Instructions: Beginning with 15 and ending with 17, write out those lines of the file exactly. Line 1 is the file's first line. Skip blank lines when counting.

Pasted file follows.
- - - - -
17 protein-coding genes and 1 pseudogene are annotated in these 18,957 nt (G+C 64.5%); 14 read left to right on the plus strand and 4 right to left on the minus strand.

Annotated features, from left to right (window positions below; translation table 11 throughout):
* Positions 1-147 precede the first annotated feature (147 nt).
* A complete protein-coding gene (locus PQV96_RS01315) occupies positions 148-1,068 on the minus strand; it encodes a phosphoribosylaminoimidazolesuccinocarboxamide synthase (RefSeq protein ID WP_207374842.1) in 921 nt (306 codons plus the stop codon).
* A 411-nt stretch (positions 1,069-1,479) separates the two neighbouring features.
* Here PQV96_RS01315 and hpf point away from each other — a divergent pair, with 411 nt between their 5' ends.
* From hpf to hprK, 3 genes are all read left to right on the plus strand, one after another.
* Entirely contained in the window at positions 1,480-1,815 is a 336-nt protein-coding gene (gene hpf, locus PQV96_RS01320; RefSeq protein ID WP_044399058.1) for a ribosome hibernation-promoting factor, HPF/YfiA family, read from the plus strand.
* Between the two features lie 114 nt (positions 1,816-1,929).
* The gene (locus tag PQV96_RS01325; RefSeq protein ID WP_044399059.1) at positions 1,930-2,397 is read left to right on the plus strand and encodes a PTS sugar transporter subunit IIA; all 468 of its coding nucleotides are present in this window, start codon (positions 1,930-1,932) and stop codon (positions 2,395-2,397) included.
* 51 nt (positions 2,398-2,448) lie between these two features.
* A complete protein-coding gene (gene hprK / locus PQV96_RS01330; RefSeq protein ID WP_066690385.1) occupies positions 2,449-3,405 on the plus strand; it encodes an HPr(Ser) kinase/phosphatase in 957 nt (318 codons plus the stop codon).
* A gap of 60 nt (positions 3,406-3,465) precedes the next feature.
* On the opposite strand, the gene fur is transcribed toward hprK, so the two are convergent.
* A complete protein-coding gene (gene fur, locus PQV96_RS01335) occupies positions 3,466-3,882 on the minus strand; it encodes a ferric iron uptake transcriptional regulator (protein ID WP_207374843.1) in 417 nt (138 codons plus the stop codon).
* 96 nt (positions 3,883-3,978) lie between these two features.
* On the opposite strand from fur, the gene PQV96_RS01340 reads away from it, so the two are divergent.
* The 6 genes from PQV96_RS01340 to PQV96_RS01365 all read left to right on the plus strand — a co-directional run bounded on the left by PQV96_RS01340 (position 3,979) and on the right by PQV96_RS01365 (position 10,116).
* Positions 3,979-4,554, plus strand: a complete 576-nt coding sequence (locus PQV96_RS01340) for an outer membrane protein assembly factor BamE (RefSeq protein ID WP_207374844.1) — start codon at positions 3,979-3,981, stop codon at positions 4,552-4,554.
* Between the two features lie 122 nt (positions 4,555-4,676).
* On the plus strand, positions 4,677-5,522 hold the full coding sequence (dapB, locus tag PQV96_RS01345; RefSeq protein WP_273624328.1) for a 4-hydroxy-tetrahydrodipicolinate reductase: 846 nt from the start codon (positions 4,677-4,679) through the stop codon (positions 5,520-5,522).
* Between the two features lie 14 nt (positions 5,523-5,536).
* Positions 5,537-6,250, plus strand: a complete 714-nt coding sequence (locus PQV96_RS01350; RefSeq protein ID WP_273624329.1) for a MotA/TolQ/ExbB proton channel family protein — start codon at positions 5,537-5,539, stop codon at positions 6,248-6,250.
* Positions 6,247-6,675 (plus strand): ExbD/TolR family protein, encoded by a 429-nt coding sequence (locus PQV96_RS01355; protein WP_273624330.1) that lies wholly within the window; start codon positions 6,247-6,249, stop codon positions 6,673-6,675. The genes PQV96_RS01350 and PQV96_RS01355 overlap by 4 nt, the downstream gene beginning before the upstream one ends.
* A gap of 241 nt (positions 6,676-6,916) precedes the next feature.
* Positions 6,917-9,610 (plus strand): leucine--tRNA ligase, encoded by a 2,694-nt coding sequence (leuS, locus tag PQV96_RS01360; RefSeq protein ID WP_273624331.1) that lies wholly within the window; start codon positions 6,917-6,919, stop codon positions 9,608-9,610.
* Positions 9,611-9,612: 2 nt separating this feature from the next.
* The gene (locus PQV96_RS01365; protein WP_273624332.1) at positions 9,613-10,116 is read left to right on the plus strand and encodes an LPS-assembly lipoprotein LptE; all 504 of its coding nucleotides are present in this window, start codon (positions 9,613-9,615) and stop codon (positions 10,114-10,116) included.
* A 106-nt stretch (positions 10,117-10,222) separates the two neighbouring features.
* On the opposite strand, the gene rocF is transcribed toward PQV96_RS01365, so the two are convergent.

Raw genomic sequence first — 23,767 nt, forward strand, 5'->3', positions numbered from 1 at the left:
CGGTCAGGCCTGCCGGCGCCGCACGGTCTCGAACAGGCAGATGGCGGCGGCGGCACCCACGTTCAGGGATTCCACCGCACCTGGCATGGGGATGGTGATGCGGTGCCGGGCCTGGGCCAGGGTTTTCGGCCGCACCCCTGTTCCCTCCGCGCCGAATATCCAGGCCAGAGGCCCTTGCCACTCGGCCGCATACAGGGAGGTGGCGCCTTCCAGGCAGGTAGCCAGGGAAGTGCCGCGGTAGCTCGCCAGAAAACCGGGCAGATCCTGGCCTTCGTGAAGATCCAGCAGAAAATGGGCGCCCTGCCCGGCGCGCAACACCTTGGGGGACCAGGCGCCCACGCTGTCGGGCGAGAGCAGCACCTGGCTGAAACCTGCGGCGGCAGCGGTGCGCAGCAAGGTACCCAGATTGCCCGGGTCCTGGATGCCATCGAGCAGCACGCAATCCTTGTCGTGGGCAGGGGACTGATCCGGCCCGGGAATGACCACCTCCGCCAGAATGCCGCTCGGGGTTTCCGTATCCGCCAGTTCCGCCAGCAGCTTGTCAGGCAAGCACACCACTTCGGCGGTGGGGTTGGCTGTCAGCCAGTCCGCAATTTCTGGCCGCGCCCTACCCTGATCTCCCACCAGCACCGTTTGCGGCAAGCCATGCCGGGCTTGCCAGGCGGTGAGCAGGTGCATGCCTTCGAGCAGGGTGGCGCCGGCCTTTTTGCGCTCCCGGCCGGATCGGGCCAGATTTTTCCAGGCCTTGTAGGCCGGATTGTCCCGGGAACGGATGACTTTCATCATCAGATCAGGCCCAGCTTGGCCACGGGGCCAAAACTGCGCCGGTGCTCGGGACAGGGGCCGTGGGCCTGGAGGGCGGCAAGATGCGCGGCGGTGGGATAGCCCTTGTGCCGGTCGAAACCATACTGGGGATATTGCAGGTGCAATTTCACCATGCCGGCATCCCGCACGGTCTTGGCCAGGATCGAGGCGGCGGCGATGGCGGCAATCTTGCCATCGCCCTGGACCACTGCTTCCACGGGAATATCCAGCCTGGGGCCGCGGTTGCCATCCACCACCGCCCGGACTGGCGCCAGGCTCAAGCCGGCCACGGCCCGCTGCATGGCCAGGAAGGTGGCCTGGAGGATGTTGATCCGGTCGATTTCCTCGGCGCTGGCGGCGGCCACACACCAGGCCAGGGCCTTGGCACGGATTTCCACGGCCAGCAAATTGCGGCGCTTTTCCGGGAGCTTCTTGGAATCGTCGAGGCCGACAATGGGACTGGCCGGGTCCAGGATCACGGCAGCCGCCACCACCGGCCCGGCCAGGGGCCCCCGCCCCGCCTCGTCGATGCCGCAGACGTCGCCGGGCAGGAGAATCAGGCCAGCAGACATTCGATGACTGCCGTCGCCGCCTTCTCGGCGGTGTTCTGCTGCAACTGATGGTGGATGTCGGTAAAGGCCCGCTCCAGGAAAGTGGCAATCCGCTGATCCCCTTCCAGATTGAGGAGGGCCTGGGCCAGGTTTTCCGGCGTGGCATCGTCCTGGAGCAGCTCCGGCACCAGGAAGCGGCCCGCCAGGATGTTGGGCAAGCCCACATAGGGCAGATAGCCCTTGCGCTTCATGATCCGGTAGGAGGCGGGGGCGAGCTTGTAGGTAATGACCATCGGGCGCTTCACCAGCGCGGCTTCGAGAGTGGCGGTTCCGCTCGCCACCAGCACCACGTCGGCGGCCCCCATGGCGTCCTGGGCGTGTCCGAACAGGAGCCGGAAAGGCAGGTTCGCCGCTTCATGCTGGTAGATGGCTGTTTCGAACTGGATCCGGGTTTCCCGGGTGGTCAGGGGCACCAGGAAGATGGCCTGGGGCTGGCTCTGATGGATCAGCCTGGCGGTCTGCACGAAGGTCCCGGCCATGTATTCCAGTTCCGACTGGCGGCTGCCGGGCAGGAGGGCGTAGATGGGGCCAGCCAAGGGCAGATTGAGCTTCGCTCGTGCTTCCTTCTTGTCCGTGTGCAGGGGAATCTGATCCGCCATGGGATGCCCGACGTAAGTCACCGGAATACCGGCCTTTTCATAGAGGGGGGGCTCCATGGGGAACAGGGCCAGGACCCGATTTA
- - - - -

* A complete protein-coding gene (gene fur, locus PQV96_RS01335) occupies positions 3,466-3,882 on the minus strand; it encodes a ferric iron uptake transcriptional regulator (protein ID WP_207374843.1) in 417 nt (138 codons plus the stop codon).
* 96 nt (positions 3,883-3,978) lie between these two features.
* On the opposite strand from fur, the gene PQV96_RS01340 reads away from it, so the two are divergent.